How to Handle a Bike Accident With a Vehicle

John Duggan was riding along the left side of a lane of vehicles stopped in a traffic jam, when a car pulled out from the lane to make a U-turn right in front of him. The car smacked right into Duggan's bike, sending him flying.

At the time, Duggan didn't think he was injured, and he wasn't sure who was at fault. So both he and the driver mutually agreed to go their separate ways.

"I didn't call the police," Duggan recalls. "About a half-mile down the road, all the sudden (the pain) hit me. I ended up in the emergency room. I had some wrist issues and a shoulder issue, and it never feels good when a car hits you. But I let the guy go, and I never had any recourse against him."

"Turns out, it was his fault. You can't turn left or make a U-turn or change lanes without looking to see if anybody is coming behind you."

Duggan is a Seattle-based lawyer and an avid cyclist, and over the years his business has gradually been taken over by fellow cyclists needing legal help for situations similar to his own. Now, nearly 100 percent of Duggan's business is cycling-related. He considers himself a "cycling attorney" and takes phone calls from bike riders around the world.

He is just as interested in getting the word out about the legal rights of cyclists as he is making a living representing them. And when it comes to bike-versus-vehicle accidents, many cyclists are unaware of how to handle such a situation and get what they're legally entitled to.

So what do you do if you're in a cycling accident with a vehicle? If you're healthy enough to walk away from the crash site, that doesn't mean you should consider that the only victory you need. Instead, take these steps to make sure you're as protected as you can be.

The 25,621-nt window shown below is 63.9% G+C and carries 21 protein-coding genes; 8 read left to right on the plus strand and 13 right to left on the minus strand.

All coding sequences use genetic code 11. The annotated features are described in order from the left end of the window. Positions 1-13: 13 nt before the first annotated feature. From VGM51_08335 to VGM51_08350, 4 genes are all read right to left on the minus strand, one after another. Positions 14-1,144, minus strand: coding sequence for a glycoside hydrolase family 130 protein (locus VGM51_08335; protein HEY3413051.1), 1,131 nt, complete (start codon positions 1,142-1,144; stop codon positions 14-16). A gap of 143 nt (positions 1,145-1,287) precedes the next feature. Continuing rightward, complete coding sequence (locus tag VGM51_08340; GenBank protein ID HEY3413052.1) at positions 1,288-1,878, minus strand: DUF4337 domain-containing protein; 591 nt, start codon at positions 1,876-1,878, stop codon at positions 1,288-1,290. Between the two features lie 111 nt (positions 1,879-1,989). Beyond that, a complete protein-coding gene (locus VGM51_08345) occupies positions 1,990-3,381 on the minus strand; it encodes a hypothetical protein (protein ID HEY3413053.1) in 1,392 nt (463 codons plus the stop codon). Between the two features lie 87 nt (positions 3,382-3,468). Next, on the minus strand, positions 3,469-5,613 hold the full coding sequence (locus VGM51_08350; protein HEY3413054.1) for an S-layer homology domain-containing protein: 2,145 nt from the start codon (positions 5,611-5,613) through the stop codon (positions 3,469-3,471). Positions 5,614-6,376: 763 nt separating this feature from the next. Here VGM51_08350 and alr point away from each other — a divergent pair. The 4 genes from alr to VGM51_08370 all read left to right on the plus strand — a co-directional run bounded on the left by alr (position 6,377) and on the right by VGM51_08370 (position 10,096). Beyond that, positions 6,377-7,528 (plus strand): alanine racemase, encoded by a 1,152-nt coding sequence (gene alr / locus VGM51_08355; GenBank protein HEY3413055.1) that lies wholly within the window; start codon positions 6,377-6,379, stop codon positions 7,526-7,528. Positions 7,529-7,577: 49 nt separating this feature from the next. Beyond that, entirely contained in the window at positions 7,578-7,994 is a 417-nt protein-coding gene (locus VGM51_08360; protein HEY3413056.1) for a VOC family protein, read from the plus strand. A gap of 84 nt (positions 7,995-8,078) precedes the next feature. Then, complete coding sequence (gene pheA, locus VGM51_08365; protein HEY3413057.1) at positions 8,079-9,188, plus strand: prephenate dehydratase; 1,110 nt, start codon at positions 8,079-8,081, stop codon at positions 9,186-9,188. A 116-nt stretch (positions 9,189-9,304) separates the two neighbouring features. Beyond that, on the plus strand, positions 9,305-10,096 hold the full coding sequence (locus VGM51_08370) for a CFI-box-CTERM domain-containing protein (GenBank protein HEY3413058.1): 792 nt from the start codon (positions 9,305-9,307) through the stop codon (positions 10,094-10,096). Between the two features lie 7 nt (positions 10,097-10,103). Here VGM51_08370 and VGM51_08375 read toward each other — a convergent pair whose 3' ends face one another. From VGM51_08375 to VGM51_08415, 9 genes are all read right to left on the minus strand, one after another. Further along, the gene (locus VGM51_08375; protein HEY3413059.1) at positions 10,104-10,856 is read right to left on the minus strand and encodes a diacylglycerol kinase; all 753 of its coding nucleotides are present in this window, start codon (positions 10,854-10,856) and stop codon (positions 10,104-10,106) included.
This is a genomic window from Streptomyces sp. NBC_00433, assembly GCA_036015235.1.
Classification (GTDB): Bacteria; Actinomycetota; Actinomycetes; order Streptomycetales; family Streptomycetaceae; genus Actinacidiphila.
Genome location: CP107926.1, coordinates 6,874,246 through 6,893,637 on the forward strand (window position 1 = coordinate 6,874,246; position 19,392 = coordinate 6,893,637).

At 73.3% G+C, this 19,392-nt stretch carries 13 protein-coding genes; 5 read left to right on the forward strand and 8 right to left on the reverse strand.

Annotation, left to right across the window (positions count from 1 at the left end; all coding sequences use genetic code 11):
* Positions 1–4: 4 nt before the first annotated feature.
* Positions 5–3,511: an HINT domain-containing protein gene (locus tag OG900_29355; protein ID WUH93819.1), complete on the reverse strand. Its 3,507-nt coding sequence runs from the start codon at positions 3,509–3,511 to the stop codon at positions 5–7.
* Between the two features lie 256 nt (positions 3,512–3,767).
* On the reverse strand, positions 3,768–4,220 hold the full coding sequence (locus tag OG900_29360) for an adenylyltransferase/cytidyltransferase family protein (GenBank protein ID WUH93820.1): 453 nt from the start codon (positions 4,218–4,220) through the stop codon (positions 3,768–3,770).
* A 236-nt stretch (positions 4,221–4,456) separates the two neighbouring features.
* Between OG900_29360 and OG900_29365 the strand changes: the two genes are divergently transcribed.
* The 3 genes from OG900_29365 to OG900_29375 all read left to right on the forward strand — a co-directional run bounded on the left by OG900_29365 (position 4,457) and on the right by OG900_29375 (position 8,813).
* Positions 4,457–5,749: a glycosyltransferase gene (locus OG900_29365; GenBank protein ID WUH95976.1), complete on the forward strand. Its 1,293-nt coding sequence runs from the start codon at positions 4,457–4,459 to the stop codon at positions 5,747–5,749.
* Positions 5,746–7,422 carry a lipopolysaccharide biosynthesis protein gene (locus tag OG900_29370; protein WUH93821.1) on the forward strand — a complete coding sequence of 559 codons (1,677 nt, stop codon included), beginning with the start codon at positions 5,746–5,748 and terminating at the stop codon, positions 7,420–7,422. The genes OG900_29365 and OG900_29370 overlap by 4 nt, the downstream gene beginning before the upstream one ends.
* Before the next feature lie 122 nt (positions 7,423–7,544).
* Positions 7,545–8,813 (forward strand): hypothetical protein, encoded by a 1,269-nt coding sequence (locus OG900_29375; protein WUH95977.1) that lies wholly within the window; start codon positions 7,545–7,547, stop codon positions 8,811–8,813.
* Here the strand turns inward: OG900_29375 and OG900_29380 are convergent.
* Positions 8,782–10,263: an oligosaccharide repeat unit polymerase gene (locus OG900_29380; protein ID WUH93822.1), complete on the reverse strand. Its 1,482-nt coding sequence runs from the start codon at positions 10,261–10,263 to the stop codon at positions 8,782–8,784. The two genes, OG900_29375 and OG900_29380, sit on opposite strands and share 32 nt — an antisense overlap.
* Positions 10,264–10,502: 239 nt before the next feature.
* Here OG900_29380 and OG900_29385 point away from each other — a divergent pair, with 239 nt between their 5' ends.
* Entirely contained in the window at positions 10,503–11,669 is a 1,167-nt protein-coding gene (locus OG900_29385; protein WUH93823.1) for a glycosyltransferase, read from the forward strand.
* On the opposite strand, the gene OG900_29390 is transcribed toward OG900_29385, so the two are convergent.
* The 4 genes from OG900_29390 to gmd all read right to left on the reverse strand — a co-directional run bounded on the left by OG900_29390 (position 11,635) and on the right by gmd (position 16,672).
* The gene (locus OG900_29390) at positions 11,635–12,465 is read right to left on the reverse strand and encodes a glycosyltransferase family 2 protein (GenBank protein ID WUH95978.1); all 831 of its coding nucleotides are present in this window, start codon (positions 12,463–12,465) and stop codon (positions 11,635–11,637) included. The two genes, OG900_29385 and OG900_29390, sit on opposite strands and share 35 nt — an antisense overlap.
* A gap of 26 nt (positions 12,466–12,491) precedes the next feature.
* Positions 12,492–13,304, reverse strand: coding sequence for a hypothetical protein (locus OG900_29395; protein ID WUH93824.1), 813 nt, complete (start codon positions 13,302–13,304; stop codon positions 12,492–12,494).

Types of Accidents

There are two types of bike/car accidents that are more common than any others:

  • The left-hand turn, where a vehicle turns left directly into the path of a cyclist going the opposite direction. In this situation, the motorist often never even sees the cyclist until it's too late.
  • The right hook, where a vehicle passes a cyclist who's riding in the bike lane or right shoulder going the same direction, then immediately makes a right turn directly into the cyclist's path.

Other situations can pop up, such as vehicle doors opening into a cyclist's path, or rear-ending situations. Whatever the case and however severe, they should be treated in a specific manner.

On the Scene

No matter how mild you think it might be, Duggan recommends calling the police in the event of an accident. If a police report is filed based on information gathered at the scene, the story can't change later on if you need to submit an insurance claim.

In addition, it's important that you obtain the vehicle driver's insurance information, address, phone number and license plate number. If there are witnesses on the scene, get their names and phone numbers, as well.

As with vehicle-on-vehicle accidents, don't admit fault, and don't minimize your injuries or your bike damage. There's no reason to.

"The reason you exchange information is to protect yourself," Duggan said. "My general thinking is, always get the police involved. I've had incidents where everything seems great at the scene, then the story changes once everybody goes home."

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